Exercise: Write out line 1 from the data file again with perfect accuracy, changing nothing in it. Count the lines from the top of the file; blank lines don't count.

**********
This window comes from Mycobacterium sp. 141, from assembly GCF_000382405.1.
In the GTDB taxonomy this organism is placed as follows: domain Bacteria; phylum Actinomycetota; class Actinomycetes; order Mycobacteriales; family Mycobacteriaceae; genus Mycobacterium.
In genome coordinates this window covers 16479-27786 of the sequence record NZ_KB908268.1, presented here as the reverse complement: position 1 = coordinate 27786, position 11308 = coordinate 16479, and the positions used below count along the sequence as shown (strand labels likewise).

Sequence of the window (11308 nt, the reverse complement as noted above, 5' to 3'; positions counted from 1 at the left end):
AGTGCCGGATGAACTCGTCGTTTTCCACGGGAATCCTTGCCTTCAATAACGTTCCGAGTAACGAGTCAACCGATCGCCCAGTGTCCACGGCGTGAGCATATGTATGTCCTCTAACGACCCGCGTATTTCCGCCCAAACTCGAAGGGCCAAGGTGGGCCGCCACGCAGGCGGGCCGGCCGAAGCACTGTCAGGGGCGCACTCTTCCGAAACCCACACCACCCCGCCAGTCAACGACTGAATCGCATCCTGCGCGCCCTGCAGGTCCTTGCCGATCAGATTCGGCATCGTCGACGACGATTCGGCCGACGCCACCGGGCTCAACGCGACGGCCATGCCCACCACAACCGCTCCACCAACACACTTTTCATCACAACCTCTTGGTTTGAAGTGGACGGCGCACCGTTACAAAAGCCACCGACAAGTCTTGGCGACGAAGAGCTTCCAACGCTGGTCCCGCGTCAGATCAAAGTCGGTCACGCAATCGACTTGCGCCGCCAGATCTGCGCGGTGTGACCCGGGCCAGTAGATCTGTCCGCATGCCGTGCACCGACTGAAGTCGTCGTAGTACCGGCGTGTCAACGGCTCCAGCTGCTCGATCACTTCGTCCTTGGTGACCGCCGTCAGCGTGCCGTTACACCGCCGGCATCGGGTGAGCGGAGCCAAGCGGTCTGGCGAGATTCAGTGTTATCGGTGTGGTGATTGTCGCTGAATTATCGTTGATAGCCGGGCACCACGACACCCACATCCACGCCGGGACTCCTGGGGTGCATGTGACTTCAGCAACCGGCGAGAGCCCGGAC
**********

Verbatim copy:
This window comes from Mycobacterium sp. 141, from assembly GCF_000382405.1.